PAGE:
TagThe Rings of Saturn

Reading The Rings of Saturn: week 3

It’s time for the third and final round-up of my contributions to the Twitter discussion of Sebald’s The Rings of Saturn, organised by Robert Macfarlane. As before, I’ve included some of Macfarlane’s question prompts for context. The first two instalments of this blog series are here and here.

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Chapter VIII ends on Orford Ness, a shingle spit formerly used for military testing. How do you (close-) read what happens in these extraordinary pages?

It reads to me like an inversion of the typical passage in The Rings of Saturn where Sebald will go somewhere and recount a memory. Here we have a photo of the bridge to the site, framed as though a parody of a country house;but instead of recounting a story, Sebald is confronted by the limits of what he can understand about this place. It becomes another example of the recurring theme of humans not being able to comprehend the broader picture of destruction.

The farmer building a model of the Temple of Jerusalem at the start of chapter XI of The Rings of Saturn reminded me (not necessarily appropriately!) of Tom McCarthy’s Remainder, when he talked about needing to build in ever greater detail to be accurate.

What are the implications of the closing pages (and sentences) of The Rings of Saturn? What aftermaths will this book leave for you?

The ending caps off some of the book’s main themes – for example, drawing the darkness out of something as seemingly ordinary as silk.

The final image haunts me: Sebald has repeatedly suggested that flying above/gaining an overview of something does not provide understanding. Now a soul departs its body and sees nothing of the world as it rises, because all is draped in black.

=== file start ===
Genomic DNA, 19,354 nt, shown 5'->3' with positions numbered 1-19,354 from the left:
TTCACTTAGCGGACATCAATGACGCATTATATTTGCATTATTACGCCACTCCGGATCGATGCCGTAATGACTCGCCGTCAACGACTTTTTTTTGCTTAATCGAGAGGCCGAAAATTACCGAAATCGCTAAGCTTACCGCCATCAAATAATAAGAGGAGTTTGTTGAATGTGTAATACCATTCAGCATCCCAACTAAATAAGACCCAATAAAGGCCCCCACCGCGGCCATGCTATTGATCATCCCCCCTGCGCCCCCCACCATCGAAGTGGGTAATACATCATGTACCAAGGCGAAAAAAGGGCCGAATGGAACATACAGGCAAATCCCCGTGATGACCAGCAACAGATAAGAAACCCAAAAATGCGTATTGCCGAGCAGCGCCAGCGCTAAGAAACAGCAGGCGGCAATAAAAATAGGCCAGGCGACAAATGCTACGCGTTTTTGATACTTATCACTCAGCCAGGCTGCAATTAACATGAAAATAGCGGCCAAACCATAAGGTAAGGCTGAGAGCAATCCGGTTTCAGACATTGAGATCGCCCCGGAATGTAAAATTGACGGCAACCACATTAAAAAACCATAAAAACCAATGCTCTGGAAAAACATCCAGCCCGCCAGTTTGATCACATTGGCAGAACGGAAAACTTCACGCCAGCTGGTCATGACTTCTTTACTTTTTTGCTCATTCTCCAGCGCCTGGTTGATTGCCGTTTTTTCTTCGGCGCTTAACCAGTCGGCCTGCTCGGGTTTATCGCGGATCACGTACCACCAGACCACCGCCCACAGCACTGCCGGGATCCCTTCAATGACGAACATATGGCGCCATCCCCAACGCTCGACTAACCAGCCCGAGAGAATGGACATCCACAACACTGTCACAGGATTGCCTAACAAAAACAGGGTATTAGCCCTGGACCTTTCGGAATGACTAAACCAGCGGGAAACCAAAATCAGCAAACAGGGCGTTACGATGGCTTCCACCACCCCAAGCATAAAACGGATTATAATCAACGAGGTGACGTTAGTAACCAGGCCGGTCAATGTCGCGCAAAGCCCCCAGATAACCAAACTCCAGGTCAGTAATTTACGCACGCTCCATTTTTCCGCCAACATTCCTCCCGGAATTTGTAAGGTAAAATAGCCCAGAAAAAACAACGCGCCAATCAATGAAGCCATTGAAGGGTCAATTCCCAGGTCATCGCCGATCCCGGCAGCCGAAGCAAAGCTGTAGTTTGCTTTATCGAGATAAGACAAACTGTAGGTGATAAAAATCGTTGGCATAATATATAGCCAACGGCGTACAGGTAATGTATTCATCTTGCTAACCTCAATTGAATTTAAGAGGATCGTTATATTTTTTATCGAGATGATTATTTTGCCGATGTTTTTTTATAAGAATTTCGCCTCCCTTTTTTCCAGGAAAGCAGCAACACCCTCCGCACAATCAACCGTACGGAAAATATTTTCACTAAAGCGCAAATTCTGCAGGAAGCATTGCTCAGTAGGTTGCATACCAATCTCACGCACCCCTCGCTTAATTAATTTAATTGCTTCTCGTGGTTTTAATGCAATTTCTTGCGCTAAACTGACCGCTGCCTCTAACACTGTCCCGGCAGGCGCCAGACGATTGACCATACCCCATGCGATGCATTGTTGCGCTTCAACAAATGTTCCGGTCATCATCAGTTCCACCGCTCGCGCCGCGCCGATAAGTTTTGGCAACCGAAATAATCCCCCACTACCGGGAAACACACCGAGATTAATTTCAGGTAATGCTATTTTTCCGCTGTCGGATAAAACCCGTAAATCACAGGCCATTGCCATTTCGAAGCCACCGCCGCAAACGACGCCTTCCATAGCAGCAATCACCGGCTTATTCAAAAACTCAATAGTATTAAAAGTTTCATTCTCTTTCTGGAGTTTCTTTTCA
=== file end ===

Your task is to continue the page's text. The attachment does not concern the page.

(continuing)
One thing that has struck me reading The Rings of Saturn is that I never once thought of it as fiction. I’m used to novels that blur the line (such as Knausgaard, or Cercas’ The Impostor), but for some reason The Rings of Saturn always read to me as non-fiction. I’m still not sure why.

In response to this last tweet, Tom of Wuthering Expectations pointed out to me that parts of Sebald’s book (such as the Chinese Emperor’s train running on a line in Suffolk) are actually made up. I had no notion of this, and of course it settles the “fiction or non-fiction” question. Yet it’s so hard to shake off my abiding impression of the book; I that’s down to the power of Sebald’s style.

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I have to say, I found this Twitter discussion an enjoyable and valuable way of engaging with the book. I don’t know what I would have made of The Rings of Saturn had I been reading it ‘solo’, but I do know that I wouldn’t have got as much out of it as I did.

(‘Blogging as I go’ has also been interesting to do, even just as a series of weekly round-ups. I might experiment with the format a bit more in future.)

Book details

The Rings of Saturn (1995) by W.G. Sebald, tr. Michael Hulse (1998), Vintage Classics, 296 pages, paperback (source: personal copy).

Reading The Rings of Saturn: week 2

Here is the second weekly round-up of my contributions to Robert Macfarlane’s Twitter reading group on The Rings of Saturn by W.G. Sebald (my first round-up is here). As before, I have made only minor edits to my tweets, and have included some of Macfarlane’s daily questions for context. By the end of this week, I had read the first seven chapters of the book in total.

You can find the discussion on Twitter under the hashtags #TheReadingsofSaturn and #TRoS.

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The German subtitle of The Rings of Saturn, left out of the English translation, is ‘Ein Englische Wallfahrt’; ‘An English Pilgrimage’. What does walking lead to here? What is its ‘work’, what are its natures? What kind of pilgrimage is this?